NEW DELHI: A survey to assess the availability of the medical abortion pills in six states has shown its acute shortage in the majority of the states, triggering concerns of a sharp rise in unwanted pregnancies in the coming months as a large number of women lack this access.
The study by Foundation for Reproductive Health Services India among 1,500 chemists found that there was an overwhelming shortage of the drugs in five out of the six states surveyed with an abysmal stocking in Madhya Pradesh (6.5 per cent), Punjab (1.0 per cent), Tamil Nadu (2.0 per cent), Haryana (2.0 per cent), and Delhi (34.0 per cent). The only state that did better was Assam (69.6 per cent).
The non-stocking of MA drugs seems to be linked with over-regulation by drug control authorities, said authorities at the FRSHI, adding that about 79 per cent of chemists no longer stock MA drugs to avoid legal issues and excessive documentation requirements.
Also, 54.8 per cent of chemists also reports that MA drugs are over-regulated as compared to other schedule H drugs.
Even in Assam, 58 per cent chemists report over-regulation of MA drugs. State-wise regulatory or legal barriers continue to be a major reason for not stocking MA drugs, with 63 per cent chemists in Haryana, 40 per cent in Madhya Pradesh, 74 per cent in Punjab and 79 per cent in Tamil Nadu reporting so.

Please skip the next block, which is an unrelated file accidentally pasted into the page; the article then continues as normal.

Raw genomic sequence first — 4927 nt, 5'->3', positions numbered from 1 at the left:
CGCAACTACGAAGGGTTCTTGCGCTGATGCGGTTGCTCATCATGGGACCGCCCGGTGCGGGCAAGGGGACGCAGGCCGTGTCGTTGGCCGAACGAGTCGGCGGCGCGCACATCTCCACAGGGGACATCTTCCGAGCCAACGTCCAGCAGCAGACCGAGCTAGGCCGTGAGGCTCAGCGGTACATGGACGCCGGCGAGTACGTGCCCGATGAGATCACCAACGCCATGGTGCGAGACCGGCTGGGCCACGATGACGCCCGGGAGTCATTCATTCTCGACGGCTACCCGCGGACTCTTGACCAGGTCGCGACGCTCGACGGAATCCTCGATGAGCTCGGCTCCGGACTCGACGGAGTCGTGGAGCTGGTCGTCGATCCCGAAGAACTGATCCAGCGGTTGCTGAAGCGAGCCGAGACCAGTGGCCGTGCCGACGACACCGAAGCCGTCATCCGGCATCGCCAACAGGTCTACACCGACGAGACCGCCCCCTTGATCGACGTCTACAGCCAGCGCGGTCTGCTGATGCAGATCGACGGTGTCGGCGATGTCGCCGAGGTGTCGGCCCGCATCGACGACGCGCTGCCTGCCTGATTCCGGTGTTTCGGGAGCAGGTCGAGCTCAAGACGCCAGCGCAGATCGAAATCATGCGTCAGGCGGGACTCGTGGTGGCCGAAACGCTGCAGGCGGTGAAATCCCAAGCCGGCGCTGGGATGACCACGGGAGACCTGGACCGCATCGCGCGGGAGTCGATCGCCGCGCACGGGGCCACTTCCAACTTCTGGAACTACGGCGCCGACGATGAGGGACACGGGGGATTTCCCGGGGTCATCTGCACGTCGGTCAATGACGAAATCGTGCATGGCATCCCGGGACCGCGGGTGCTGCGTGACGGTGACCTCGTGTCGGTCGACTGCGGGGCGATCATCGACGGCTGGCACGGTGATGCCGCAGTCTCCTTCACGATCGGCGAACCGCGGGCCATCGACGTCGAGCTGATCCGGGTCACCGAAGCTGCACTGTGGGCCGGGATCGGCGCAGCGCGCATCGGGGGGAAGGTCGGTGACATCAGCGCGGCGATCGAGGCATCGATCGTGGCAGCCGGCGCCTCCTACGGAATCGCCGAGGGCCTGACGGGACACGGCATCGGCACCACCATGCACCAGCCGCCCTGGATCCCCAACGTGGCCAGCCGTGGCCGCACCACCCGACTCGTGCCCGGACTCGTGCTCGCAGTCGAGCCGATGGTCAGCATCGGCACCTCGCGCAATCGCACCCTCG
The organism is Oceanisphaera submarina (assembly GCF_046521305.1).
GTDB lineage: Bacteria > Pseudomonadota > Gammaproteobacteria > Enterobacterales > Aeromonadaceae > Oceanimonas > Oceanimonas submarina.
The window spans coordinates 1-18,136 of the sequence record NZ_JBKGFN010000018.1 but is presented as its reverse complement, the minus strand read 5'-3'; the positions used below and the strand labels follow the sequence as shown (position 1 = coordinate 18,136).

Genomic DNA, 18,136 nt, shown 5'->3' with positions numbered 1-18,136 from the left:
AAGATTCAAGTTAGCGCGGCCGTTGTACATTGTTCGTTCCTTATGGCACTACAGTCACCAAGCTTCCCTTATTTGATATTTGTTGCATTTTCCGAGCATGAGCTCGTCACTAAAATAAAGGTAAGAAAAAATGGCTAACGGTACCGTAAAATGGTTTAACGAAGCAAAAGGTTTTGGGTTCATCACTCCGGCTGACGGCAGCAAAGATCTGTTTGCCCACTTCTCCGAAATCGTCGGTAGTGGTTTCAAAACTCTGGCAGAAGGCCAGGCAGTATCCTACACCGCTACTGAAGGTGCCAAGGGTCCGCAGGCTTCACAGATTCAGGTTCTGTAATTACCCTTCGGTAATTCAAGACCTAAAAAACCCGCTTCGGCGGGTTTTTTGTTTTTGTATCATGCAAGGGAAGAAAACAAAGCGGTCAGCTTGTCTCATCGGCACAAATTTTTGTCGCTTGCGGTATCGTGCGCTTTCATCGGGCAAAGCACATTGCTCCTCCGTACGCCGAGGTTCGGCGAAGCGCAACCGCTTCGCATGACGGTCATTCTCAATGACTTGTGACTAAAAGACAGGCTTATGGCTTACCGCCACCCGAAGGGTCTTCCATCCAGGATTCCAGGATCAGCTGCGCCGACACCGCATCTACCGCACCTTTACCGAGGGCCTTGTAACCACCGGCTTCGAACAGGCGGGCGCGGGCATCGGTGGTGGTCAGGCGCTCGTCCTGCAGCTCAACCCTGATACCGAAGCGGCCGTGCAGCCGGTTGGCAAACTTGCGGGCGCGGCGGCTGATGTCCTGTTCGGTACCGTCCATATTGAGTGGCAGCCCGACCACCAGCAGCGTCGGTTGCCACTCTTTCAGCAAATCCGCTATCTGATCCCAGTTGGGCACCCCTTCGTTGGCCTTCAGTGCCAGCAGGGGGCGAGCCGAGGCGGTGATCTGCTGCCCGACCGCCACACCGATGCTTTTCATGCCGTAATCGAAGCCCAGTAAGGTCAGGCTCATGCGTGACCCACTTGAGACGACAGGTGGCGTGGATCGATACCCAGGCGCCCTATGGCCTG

VS Chandrashekar, CEO of the FRHSI and Pratigya Campaign Advisory Group member said medical abortion has increasingly become the preferred method to terminate a pregnancy in India and the non-availability of drugs is threatening women’s access to safe abortion.
“Evidence shows MA drugs are a safe and effective means to terminate a pregnancy, their non-availability can potentially reverse the gains made by the country in reducing unsafe abortions, maternal mortality and morbidity,” he said.
While the purpose of the study was to verify the availability of MA drugs, the findings also revealed that emergency contraceptive pills are not being stocked by chemists in the state of Tamil Nadu.